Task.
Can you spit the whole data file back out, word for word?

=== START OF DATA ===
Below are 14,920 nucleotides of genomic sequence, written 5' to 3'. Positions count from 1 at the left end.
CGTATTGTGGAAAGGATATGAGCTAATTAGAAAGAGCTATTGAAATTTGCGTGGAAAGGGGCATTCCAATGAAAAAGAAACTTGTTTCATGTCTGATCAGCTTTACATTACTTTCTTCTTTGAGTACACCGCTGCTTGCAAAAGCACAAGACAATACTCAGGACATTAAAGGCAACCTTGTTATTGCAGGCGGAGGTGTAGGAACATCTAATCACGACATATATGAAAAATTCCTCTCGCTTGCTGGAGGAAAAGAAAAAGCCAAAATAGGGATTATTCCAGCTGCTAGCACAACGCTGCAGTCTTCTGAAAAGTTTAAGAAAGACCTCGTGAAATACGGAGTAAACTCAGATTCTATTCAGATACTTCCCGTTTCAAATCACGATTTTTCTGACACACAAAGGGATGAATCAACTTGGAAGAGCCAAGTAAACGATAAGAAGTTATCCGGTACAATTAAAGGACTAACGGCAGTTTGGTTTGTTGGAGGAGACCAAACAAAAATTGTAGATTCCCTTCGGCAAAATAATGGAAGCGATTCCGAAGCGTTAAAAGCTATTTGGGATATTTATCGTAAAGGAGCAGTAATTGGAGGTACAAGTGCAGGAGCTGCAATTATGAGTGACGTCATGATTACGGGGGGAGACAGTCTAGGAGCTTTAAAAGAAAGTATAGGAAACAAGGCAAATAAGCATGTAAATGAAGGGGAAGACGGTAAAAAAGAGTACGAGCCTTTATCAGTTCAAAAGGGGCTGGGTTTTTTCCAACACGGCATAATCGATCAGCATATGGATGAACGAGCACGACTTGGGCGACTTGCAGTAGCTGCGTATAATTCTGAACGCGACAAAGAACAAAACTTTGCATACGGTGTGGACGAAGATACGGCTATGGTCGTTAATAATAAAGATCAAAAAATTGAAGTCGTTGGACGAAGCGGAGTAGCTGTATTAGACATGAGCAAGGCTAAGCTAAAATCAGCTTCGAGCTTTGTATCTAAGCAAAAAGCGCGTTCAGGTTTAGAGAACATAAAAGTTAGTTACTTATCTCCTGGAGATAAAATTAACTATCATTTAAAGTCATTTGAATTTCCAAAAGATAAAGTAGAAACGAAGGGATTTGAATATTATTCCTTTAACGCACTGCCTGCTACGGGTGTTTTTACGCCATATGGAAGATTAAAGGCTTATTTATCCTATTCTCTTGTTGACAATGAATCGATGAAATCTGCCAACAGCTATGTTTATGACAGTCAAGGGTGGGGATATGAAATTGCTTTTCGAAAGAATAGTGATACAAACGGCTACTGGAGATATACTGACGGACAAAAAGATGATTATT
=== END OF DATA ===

Below are 14,920 nucleotides of genomic sequence, written 5' to 3'. Positions count from 1 at the left end.
CGTATTGTGGAAAGGATATGAGCTAATTAGAAAGAGCTATTGAAATTTGCGTGGAAAGGGGCATTCCAATGAAAAAGAAACTTGTTTCATGTCTGATCAGCTTTACATTACTTTCTTCTTTGAGTACACCGCTGCTTGCAAAAGCACAAGACAATACTCAGGACATTAAAGGCAACCTTGTTATTGCAGGCGGAGGTGTAGGAACATCTAATCACGACATATATGAAAAATTCCTCTCGCTTGCTGGAGGAAAAGAAAAAGCCAAAATAGGGATTATTCCAGCTGCTAGCACAACGCTGCAGTCTTCTGAAAAGTTTAAGAAAGACCTCGTGAAATACGGAGTAAACTCAGATTCTATTCAGATACTTCCCGTTTCAAATCACGATTTTTCTGACACACAAAGGGATGAATCAACTTGGAAGAGCCAAGTAAACGATAAGAAGTTATCCGGTACAATTAAAGGACTAACGGCAGTTTGGTTTGTTGGAGGAGACCAAACAAAAATTGTAGATTCCCTTCGGCAAAATAATGGAAGCGATTCCGAAGCGTTAAAAGCTATTTGGGATATTTATCGTAAAGGAGCAGTAATTGGAGGTACAAGTGCAGGAGCTGCAATTATGAGTGACGTCATGATTACGGGGGGAGACAGTCTAGGAGCTTTAAAAGAAAGTATAGGAAACAAGGCAAATAAGCATGTAAATGAAGGGGAAGACGGTAAAAAAGAGTACGAGCCTTTATCAGTTCAAAAGGGGCTGGGTTTTTTCCAACACGGCATAATCGATCAGCATATGGATGAACGAGCACGACTTGGGCGACTTGCAGTAGCTGCGTATAATTCTGAACGCGACAAAGAACAAAACTTTGCATACGGTGTGGACGAAGATACGGCTATGGTCGTTAATAATAAAGATCAAAAAATTGAAGTCGTTGGACGAAGCGGAGTAGCTGTATTAGACATGAGCAAGGCTAAGCTAAAATCAGCTTCGAGCTTTGTATCTAAGCAAAAAGCGCGTTCAGGTTTAGAGAACATAAAAGTTAGTTACTTATCTCCTGGAGATAAAATTAACTATCATTTAAAGTCATTTGAATTTCCAAAAGATAAAGTAGAAACGAAGGGATTTGAATATTATTCCTTTAACGCACTGCCTGCTACGGGTGTTTTTACGCCATATGGAAGATTAAAGGCTTATTTATCCTATTCTCTTGTTGACAATGAATCGATGAAATCTGCCAACAGCTATGTTTATGACAGTCAAGGGTGGGGATATGAAATTGCTTTTCGAAAGAATAGTGATACAAACGGCTACTGGAGATATACTGACGGACAAAAAGATGATTATT